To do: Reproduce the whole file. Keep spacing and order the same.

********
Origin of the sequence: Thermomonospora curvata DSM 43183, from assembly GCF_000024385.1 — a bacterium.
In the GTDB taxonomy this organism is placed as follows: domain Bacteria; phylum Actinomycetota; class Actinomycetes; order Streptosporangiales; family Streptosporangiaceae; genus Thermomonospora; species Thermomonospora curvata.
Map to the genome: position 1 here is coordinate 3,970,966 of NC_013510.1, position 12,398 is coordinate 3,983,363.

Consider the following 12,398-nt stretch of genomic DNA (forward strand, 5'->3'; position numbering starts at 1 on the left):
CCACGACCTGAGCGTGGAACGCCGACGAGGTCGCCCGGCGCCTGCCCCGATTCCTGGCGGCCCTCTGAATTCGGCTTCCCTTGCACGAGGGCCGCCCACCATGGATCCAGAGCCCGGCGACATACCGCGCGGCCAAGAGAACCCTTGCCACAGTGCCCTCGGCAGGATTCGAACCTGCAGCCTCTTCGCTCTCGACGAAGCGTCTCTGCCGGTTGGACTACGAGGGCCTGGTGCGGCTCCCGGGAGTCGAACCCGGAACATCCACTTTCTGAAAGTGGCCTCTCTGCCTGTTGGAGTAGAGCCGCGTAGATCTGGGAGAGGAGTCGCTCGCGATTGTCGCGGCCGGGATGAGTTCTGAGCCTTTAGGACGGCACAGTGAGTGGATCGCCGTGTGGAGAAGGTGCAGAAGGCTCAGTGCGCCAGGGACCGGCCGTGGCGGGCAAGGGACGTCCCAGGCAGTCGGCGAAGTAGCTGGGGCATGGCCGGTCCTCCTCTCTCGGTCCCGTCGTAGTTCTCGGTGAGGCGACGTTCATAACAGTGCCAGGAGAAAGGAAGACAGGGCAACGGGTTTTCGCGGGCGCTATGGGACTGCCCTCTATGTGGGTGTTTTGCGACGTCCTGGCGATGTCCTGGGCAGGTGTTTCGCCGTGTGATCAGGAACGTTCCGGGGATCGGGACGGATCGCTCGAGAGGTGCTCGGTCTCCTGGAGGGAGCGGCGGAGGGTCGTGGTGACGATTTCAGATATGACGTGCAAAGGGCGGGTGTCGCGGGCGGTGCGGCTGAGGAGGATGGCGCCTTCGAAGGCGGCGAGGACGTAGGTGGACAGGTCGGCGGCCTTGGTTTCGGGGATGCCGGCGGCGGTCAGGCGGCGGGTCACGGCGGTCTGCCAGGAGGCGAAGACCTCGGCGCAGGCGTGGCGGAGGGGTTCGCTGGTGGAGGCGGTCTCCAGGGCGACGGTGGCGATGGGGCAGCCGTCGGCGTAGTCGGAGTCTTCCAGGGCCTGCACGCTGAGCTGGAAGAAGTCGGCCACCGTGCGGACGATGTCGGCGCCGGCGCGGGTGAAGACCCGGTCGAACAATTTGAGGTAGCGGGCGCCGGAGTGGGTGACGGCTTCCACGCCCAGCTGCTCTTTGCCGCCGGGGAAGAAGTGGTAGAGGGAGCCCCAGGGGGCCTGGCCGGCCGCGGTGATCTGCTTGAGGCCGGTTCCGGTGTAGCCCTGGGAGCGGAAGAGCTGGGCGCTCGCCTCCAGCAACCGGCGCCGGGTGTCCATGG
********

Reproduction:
Origin of the sequence: Thermomonospora curvata DSM 43183, from assembly GCF_000024385.1 — a bacterium.
In the GTDB taxonomy this organism is placed as follows: domain Bacteria; phylum Actinomycetota; class Actinomycetes; order Streptosporangiales; family Streptosporangiaceae; genus Thermomonospora; species Thermomonospora curvata.
Map to the genome: position 1 here is coordinate 3,970,966 of NC_013510.1, position 12,398 is coordinate 3,983,363.

Consider the following 12,398-nt stretch of genomic DNA (forward strand, 5'->3'; position numbering starts at 1 on the left):
CCACGACCTGAGCGTGGAACGCCGACGAGGTCGCCCGGCGCCTGCCCCGATTCCTGGCGGCCCTCTGAATTCGGCTTCCCTTGCACGAGGGCCGCCCACCATGGATCCAGAGCCCGGCGACATACCGCGCGGCCAAGAGAACCCTTGCCACAGTGCCCTCGGCAGGATTCGAACCTGCAGCCTCTTCGCTCTCGACGAAGCGTCTCTGCCGGTTGGACTACGAGGGCCTGGTGCGGCTCCCGGGAGTCGAACCCGGAACATCCACTTTCTGAAAGTGGCCTCTCTGCCTGTTGGAGTAGAGCCGCGTAGATCTGGGAGAGGAGTCGCTCGCGATTGTCGCGGCCGGGATGAGTTCTGAGCCTTTAGGACGGCACAGTGAGTGGATCGCCGTGTGGAGAAGGTGCAGAAGGCTCAGTGCGCCAGGGACCGGCCGTGGCGGGCAAGGGACGTCCCAGGCAGTCGGCGAAGTAGCTGGGGCATGGCCGGTCCTCCTCTCTCGGTCCCGTCGTAGTTCTCGGTGAGGCGACGTTCATAACAGTGCCAGGAGAAAGGAAGACAGGGCAACGGGTTTTCGCGGGCGCTATGGGACTGCCCTCTATGTGGGTGTTTTGCGACGTCCTGGCGATGTCCTGGGCAGGTGTTTCGCCGTGTGATCAGGAACGTTCCGGGGATCGGGACGGATCGCTCGAGAGGTGCTCGGTCTCCTGGAGGGAGCGGCGGAGGGTCGTGGTGACGATTTCAGATATGACGTGCAAAGGGCGGGTGTCGCGGGCGGTGCGGCTGAGGAGGATGGCGCCTTCGAAGGCGGCGAGGACGTAGGTGGACAGGTCGGCGGCCTTGGTTTCGGGGATGCCGGCGGCGGTCAGGCGGCGGGTCACGGCGGTCTGCCAGGAGGCGAAGACCTCGGCGCAGGCGTGGCGGAGGGGTTCGCTGGTGGAGGCGGTCTCCAGGGCGACGGTGGCGATGGGGCAGCCGTCGGCGTAGTCGGAGTCTTCCAGGGCCTGCACGCTGAGCTGGAAGAAGTCGGCCACCGTGCGGACGATGTCGGCGCCGGCGCGGGTGAAGACCCGGTCGAACAATTTGAGGTAGCGGGCGCCGGAGTGGGTGACGGCTTCCACGCCCAGCTGCTCTTTGCCGCCGGGGAAGAAGTGGTAGAGGGAGCCCCAGGGGGCCTGGCCGGCCGCGGTGATCTGCTTGAGGCCGGTTCCGGTGTAGCCCTGGGAGCGGAAGAGCTGGGCGCTCGCCTCCAGCAACCGGCGCCGGGTGTCCATGG